Q: Does my lawyer need to send me a copy of his personal Injury limits demand letter ?
I called my lawyer, 7 months after my wreck, and eight weeks since my medical discharge, to get an update on my case. He told me that he has proof read the policy limits demand letter and will be sending it to the other parties insurance company that day. Well, that was weeks ago. Since I did not have insurance, my lawyer sent me to multiple doctors of their choice , and have not disclosed how much those medical bills are. I feel like I have the right to know, since those bills will come out of my settlement. My question is, legally, does the lawyer need to send me a copy of the demand letter that he sent to the other parties insurance company ? I would like to know more details but he doesn't give me much to go on.
Hopefully, I can answer some of your concerns. Your primary issue seems to revolve around a complete lack of communication with your lawyer. I totally understand your concern on that issue. A lack of communication is one of the biggest complaints about lawyers in general. The lawyer and client need to communicate regularly so the best decisions can be made about your case. With some of the larger advertising firms, lawyers seem to have abdicated their communication responsibilities to staff. Because of that, clients suffer. Anyone with a personal injury needs a lawyer who will take the time to discuss key issues in order to prepare the best possible case.
You asked if the lawyer is required to send a copy of the actual demand letter to you. I know of no such requirement. Among different lawyers, the format of demand letters can vary widely. Some lawyers (especially the big volume advertising firms) simply send the medical records / bills with a short demand. To me, that's a really bad practice. I don't think that's the best way to make a demand. Instead, we organize everything, include our own medical research, and write a lengthy letter. Our letters tell the client's story and explain the injuries in detail. We want to provide the information that maximizes the offer to you.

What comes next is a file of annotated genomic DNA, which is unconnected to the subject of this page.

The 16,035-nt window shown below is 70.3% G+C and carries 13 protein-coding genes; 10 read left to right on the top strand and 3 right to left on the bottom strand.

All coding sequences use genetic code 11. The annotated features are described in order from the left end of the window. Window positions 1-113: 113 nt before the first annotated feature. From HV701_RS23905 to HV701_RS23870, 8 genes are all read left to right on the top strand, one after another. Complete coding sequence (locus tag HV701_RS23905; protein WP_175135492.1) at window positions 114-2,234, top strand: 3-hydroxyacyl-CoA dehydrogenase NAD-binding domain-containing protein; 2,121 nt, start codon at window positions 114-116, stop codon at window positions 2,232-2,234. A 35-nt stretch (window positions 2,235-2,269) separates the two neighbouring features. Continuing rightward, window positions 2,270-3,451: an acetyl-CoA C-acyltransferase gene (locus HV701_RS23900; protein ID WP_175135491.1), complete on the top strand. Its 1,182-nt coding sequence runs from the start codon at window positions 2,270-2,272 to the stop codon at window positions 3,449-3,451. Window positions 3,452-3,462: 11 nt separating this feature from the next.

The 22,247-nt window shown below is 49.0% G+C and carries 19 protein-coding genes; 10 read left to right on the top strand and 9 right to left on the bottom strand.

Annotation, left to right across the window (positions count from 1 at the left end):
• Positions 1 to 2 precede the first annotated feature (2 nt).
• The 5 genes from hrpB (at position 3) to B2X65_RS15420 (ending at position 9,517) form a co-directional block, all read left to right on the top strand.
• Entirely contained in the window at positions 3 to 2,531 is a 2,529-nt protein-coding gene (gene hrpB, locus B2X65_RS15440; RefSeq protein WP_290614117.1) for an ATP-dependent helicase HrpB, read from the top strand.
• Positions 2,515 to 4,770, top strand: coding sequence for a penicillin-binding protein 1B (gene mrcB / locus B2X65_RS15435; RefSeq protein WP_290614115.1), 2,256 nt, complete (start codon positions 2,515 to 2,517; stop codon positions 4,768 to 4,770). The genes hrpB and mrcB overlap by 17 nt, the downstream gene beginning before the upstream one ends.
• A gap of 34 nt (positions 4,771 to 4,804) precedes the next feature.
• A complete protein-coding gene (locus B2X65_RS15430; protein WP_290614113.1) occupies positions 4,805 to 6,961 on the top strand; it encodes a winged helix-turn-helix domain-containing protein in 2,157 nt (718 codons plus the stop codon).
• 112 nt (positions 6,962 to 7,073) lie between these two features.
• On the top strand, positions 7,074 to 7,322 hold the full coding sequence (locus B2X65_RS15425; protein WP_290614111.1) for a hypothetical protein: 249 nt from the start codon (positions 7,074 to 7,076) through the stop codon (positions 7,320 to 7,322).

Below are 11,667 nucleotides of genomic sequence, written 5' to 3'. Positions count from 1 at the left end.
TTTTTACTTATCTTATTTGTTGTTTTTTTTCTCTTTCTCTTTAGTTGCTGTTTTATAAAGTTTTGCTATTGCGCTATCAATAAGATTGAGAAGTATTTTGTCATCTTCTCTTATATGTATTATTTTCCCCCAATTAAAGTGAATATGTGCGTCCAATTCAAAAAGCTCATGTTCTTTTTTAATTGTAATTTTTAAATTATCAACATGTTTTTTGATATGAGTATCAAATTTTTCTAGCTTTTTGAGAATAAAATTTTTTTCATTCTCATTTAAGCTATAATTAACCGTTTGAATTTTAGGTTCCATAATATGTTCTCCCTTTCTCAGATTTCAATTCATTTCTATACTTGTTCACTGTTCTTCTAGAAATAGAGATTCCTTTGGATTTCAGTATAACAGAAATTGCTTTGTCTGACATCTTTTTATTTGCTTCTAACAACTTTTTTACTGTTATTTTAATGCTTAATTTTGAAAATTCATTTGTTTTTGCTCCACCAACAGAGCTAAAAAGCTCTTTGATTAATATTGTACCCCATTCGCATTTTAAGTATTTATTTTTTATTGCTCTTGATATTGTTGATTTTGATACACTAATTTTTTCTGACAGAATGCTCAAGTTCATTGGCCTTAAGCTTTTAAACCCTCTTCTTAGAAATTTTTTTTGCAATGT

Your inquiry raises another concern. You mention that your lawyer sent you to multiple doctors because you have no health insurance. I certainly understand the need for care and the issue of no health coverage. This issue highlights the need for communication. Let's look at a couple scenarios. What if the at-fault driver only had minimum liability coverage in Alabama (currently 25,000)? If your lawyer sent you to a bunch of doctors, those medical bills might consume all the available coverage. What if your lawyer has business relationships with these doctors? If so, then your lawyer may not have any desire to negotiate down the medical costs to save you money. We constantly hear these complaints from people who hire one of the large advertising settlement mill firms on billboards or television in Alabama. Too often, those lawyers don't communicate with their clients. Then, at the end of the case, the client is shocked at how little of their settlement they get to keep. It's the wrong way to treat people who need help.
Communication is key. The ability to participate and help make decisions about your case is also key. The goal should always be to help the client through a difficult legal situation while working to maximize the client's net recovery.
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